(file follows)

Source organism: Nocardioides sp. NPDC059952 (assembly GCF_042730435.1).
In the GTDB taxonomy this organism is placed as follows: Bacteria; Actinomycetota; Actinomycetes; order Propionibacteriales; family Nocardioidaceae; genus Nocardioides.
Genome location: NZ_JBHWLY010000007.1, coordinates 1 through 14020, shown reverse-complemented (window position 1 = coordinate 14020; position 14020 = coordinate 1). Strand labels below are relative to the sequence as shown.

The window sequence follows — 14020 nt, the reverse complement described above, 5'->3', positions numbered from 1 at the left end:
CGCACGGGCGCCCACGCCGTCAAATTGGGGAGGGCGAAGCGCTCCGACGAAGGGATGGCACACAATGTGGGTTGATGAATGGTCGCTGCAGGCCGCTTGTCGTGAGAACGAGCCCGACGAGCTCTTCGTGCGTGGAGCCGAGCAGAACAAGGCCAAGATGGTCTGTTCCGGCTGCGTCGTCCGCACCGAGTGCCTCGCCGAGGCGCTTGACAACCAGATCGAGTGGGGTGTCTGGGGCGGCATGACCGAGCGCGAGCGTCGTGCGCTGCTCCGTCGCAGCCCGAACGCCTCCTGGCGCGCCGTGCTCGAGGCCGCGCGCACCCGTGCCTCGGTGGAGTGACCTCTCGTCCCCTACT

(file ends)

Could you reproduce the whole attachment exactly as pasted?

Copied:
Source organism: Nocardioides sp. NPDC059952 (assembly GCF_042730435.1).
In the GTDB taxonomy this organism is placed as follows: Bacteria; Actinomycetota; Actinomycetes; order Propionibacteriales; family Nocardioidaceae; genus Nocardioides.
Genome location: NZ_JBHWLY010000007.1, coordinates 1 through 14020, shown reverse-complemented (window position 1 = coordinate 14020; position 14020 = coordinate 1). Strand labels below are relative to the sequence as shown.

The window sequence follows — 14020 nt, the reverse complement described above, 5'->3', positions numbered from 1 at the left end:
CGCACGGGCGCCCACGCCGTCAAATTGGGGAGGGCGAAGCGCTCCGACGAAGGGATGGCACACAATGTGGGTTGATGAATGGTCGCTGCAGGCCGCTTGTCGTGAGAACGAGCCCGACGAGCTCTTCGTGCGTGGAGCCGAGCAGAACAAGGCCAAGATGGTCTGTTCCGGCTGCGTCGTCCGCACCGAGTGCCTCGCCGAGGCGCTTGACAACCAGATCGAGTGGGGTGTCTGGGGCGGCATGACCGAGCGCGAGCGTCGTGCGCTGCTCCGTCGCAGCCCGAACGCCTCCTGGCGCGCCGTGCTCGAGGCCGCGCGCACCCGTGCCTCGGTGGAGTGACCTCTCGTCCCCTACT